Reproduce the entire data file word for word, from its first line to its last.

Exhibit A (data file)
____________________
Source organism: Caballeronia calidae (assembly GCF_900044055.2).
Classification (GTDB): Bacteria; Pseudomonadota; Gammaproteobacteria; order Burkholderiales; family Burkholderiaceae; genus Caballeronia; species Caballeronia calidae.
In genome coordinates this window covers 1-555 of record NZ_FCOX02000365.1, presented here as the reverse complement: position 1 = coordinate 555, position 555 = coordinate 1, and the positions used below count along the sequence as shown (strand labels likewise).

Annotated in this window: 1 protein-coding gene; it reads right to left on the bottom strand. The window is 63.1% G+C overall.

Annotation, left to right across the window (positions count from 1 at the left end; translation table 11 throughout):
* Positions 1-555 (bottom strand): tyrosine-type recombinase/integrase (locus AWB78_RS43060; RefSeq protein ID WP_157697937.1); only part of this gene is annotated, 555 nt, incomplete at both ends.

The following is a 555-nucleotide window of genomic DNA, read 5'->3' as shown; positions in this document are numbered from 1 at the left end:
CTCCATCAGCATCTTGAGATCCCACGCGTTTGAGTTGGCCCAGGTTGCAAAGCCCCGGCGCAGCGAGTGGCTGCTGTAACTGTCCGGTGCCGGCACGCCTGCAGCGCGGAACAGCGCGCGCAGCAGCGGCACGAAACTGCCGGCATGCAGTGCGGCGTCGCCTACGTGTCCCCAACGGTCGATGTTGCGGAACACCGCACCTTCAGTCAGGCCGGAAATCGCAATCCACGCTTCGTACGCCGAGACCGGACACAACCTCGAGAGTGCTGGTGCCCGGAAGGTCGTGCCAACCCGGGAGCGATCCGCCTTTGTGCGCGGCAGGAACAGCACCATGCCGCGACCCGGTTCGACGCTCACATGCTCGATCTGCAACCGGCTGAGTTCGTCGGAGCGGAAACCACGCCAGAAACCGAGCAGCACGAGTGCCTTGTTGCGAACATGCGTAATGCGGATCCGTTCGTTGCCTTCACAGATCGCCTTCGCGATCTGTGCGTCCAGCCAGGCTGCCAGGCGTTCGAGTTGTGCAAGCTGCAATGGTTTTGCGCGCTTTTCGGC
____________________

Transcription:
Source organism: Caballeronia calidae (assembly GCF_900044055.2).
Classification (GTDB): Bacteria; Pseudomonadota; Gammaproteobacteria; order Burkholderiales; family Burkholderiaceae; genus Caballeronia; species Caballeronia calidae.
In genome coordinates this window covers 1-555 of record NZ_FCOX02000365.1, presented here as the reverse complement: position 1 = coordinate 555, position 555 = coordinate 1, and the positions used below count along the sequence as shown (strand labels likewise).

Annotated in this window: 1 protein-coding gene; it reads right to left on the bottom strand. The window is 63.1% G+C overall.

Annotation, left to right across the window (positions count from 1 at the left end; translation table 11 throughout):
* Positions 1-555 (bottom strand): tyrosine-type recombinase/integrase (locus AWB78_RS43060; RefSeq protein ID WP_157697937.1); only part of this gene is annotated, 555 nt, incomplete at both ends.

The following is a 555-nucleotide window of genomic DNA, read 5'->3' as shown; positions in this document are numbered from 1 at the left end:
CTCCATCAGCATCTTGAGATCCCACGCGTTTGAGTTGGCCCAGGTTGCAAAGCCCCGGCGCAGCGAGTGGCTGCTGTAACTGTCCGGTGCCGGCACGCCTGCAGCGCGGAACAGCGCGCGCAGCAGCGGCACGAAACTGCCGGCATGCAGTGCGGCGTCGCCTACGTGTCCCCAACGGTCGATGTTGCGGAACACCGCACCTTCAGTCAGGCCGGAAATCGCAATCCACGCTTCGTACGCCGAGACCGGACACAACCTCGAGAGTGCTGGTGCCCGGAAGGTCGTGCCAACCCGGGAGCGATCCGCCTTTGTGCGCGGCAGGAACAGCACCATGCCGCGACCCGGTTCGACGCTCACATGCTCGATCTGCAACCGGCTGAGTTCGTCGGAGCGGAAACCACGCCAGAAACCGAGCAGCACGAGTGCCTTGTTGCGAACATGCGTAATGCGGATCCGTTCGTTGCCTTCACAGATCGCCTTCGCGATCTGTGCGTCCAGCCAGGCTGCCAGGCGTTCGAGTTGTGCAAGCTGCAATGGTTTTGCGCGCTTTTCGGC